A key step in understanding the nature of the fight for superiority between mutated genes and normal genes could lead to new therapies to combat leukaemia, say researchers from the University of Birmingham and Newcastle University.
The study, published in Cell Reports, investigated Acute Myeloid Leukaemia to understand why leukemic cells are not able to develop normally into mature blood cells.
Stem cells in the bone marrow generate billions of different blood cells each day. The process resembles a production line with genes acting as regulators to control each step of the blood formation.
Leukaemia arises when the DNA encoding regulators in the stem cells is changed by a mutation. When a mutation occurs in the relevant regulator genes, the finely balanced order of the production line is disrupted with drastic consequences.
A chain reaction occurs, with the function of other regulators in the process being altered. The new cells no longer develop into normal blood cells, but leukemic cells that multiply and begin to take over the body.
Professor Constanze Bonifer, of the University of Birmingham, explained, “This particular leukaemia is characterised by a mutation in a gene that produces a rogue regulator. That is, one that is not normally made and behaves in a different way. The knock-on effect of that one mutation is huge.”
The team showed that this aberrant regulator switches off hundreds of other genes, many of them regulators themselves, by using state of the art technology that looks at the activity of all genes within a cell. As a consequence of the drastically altered production line, normal blood formation cannot happen, and leukemic cells are formed.
Professor Bonifer added, “Understanding how these rogue regulators operate is essential. Because all cells contain two copies of each gene, one from the mother and one from the father, these leukemic cells have one mutated gene and one unchanged one that would make the normal regulator.”
“What happens in the leukemic cell is fundamentally a battle for supremacy between the two regulators, and the mutated one wins much of the time. This is compounded by the normal regulator which tries to compensate for defeat, and in doing so changes the output of genes that would be otherwise unaffected by the abnormal regulator. Quite simply, the result is a real mess. The cells are confused and can’t develop into mature blood cells.”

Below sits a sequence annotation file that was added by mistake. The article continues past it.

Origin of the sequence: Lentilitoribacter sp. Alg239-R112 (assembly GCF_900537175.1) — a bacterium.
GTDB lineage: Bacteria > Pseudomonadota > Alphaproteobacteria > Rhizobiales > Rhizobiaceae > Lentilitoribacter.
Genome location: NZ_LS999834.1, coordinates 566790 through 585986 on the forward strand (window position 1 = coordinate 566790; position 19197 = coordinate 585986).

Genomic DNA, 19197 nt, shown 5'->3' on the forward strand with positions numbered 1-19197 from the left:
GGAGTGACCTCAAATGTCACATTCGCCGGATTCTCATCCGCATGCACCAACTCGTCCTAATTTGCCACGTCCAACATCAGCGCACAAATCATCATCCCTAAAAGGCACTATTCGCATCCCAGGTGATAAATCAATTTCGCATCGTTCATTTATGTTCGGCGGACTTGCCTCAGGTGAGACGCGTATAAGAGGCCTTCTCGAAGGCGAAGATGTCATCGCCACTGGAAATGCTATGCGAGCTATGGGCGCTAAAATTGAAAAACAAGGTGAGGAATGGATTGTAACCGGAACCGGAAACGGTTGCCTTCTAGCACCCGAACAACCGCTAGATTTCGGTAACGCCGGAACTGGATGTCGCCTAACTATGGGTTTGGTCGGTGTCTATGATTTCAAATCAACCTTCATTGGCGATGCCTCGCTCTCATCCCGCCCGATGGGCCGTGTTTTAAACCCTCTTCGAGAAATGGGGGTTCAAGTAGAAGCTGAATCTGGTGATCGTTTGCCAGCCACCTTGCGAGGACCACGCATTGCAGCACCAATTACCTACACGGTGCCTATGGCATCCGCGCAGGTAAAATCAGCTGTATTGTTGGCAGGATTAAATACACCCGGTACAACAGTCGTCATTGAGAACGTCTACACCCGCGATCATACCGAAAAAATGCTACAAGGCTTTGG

Crucially, the team identified that removing the mutated regulator allowed the cells to resume their normal behaviour and the production line returns to the regular process.
Professor Olaf Heidenreich, of Newcastle University, said, “This one aberrant regulator reprograms thousands of genes. If targeting it can reverse the changes it is making to the cellular production line then it would ultimately point towards new avenues for a more precise treatment of leukaemia.”
“Knowing that the production line can be restored to normal function gives us real hope. Of course, that is much easier to do in the lab that it is in the human body. But now we know how this works we can look to deliver inhibitors to those mutated regulators. Creating one that works is the next step we have to overcome.”
Professor Heidenreich is leading on turning this breakthrough discovery into therapies that could provide new ways of combatting leukaemia.
Notes to editors
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Read the full paper (PDF - 4.4Mb): ‘Identification of a dynamic core transcriptional network in t(8;21) AML regulating differentiation block and self-renewal’ Cell Reports 2014.
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The Medical Research Council has been at the forefront of scientific discovery to improve human health. Founded in 1913 to tackle tuberculosis, the MRC now invests taxpayers’ money in some of the best medical research in the world across every area of health. Twenty-nine MRC-funded researchers have won Nobel prizes in a wide range of disciplines, and MRC scientists have been behind such diverse discoveries as vitamins, the structure of DNA and the link between smoking and cancer, as well as achievements such as pioneering the use of randomised controlled trials, the invention of MRI scanning, and the development of a group of antibodies used in the making of some of the most successful drugs ever developed. Today, MRC-funded scientists tackle some of the greatest health problems facing humanity in the 21st century, from the rising tide of chronic diseases associated with ageing to the threats posed by rapidly mutating micro-organisms.